Fox's “Stunning” Benghazi Revelation Isn't Stunning At All

Fox News spun the testimony of a former CIA deputy director to claim that intelligence gathered by officers on the ground during the 2012 Benghazi attacks was “dismissed” by leadership -- a claim that ignored context provided by Morell as well as a Senate investigative report that debunked the narrative months ago.

On April 2, former CIA deputy director Michael Morell testified before the House Intelligence Committee regarding the 2012 attacks on U.S. diplomatic facilities in Benghazi, Libya.  Fox News covered the hearing extensively throughout the day. On America's News HQ, correspondent Catherine Herridge claimed Morell revealed a “stunning statement,” saying that top CIA officials “essentially dismissed” intelligence officers on the ground as a matter of course and concluding that Morell's testimony amounts to “a body blow for many intelligence officers who are putting their necks on the line.”

HERRIDGE: One of the extraordinary headlines we had in the last few minutes was also from Morell and it's a pretty stunning statement. What he said is that the analysts -- and we've heard this consistently -- he relied on the findings of the analysts in Washington who were thousands of miles from the scene of the attack. And he also testified that those analysts did not have access to eyewitness accounts on the ground when they said they believed the attacks came out of a protest.

Herridge's report took Morell's testimony grossly out of context and ignored older findings that elaborate on the intelligence gathering process. As the Senate Select Committee on Intelligence explained in its report on the attacks published in January, a lack of clear eyewitness accounts on the ground in Benghazi made it necessary to rely on other sources:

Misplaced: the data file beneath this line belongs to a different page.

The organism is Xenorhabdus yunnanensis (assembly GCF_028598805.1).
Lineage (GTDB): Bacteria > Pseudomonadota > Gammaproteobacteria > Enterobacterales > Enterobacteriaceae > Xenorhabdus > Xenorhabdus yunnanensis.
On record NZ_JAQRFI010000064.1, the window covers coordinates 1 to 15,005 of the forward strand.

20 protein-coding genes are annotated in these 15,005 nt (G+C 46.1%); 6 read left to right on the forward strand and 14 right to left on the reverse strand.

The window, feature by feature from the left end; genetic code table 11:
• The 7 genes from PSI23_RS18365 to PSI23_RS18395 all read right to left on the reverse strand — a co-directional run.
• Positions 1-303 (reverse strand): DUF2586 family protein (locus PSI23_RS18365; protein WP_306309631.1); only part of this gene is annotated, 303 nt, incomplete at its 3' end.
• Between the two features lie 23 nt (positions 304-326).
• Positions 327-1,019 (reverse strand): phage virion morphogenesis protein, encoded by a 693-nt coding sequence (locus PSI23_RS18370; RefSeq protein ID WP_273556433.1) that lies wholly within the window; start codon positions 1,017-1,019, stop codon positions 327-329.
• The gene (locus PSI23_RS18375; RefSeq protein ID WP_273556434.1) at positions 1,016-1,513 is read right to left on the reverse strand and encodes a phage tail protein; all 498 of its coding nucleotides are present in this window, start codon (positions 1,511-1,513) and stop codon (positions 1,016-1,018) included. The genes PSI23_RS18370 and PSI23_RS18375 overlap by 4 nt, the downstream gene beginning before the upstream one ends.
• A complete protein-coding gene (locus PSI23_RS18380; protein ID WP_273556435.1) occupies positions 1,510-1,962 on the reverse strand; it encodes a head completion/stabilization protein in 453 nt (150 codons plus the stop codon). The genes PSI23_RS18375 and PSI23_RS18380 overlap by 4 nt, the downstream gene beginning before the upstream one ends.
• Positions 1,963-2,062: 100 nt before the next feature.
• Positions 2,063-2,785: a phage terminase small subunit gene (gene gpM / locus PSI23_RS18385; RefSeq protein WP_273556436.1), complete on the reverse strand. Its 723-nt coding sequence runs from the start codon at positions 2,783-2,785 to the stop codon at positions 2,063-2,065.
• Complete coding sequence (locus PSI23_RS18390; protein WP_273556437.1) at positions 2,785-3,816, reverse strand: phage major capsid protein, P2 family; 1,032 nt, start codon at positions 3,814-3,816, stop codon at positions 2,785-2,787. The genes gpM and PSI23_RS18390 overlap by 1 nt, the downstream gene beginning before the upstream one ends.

A dearth of clear and definitive HUMINT or eyewitness reporting led IC analysts to rely on open press reports and limited SIGINT reporting that incorrectly attributed the origins of the Benghazi attacks to “protests,” over first-hand accounts from U.S. officials on the ground. CIA's January 4, 2013, Analytic Line Review  found that "[a ]pproximately a dozen reports that included press accounts, public statements by AAS members, HUMINT reporting, DOD reporting, and signals intelligence all stated or strongly suggested that a protest occurred outside of the Mission facility just prior to the attacks."

In fact, Morell himself testified as to the reason the eyewitness accounts on the ground weren't given to analysts in an exchange with Rep. Michelle Bachmann (R-MN), context that didn't make its way into Herridge's report:

BACHMANN: I thought I just heard you say, Mr. Morell, that the information taken from the eyewitnesses on the ground wasn't given to your analysts. That they looked at the press reports, the intelligence product, SIGINT, HUMINT. Is that true?

MORELL: Ma'am, what you have to understand, ma'am, is that the information didn't come all at one time. The information came in pieces over time. And when the analysts wrote their piece on the 12th, that was published on the 13th, the information that they had said there was a protest. The information, they had no information that said there was no protest. There may have been people, on the ground, who knew there was no protest, but they had not yet been interviewed, and those interviews had not yet been disseminated. In fact they were not disseminated for some time. In fact they were not disseminated until after the analysts changed their judgment about a protest. So there's a flow of information here that is really important to keep in mind as you think about how the analysts are trying to do their job here. 

Fox's attempt to spin old news into an “extraordinary headline” continues its efforts to hype the Benghazi conspiracy theory and the costly hearings into the tragedy. 

For more on this and other information on Benghazi myths, visit Mythopedia.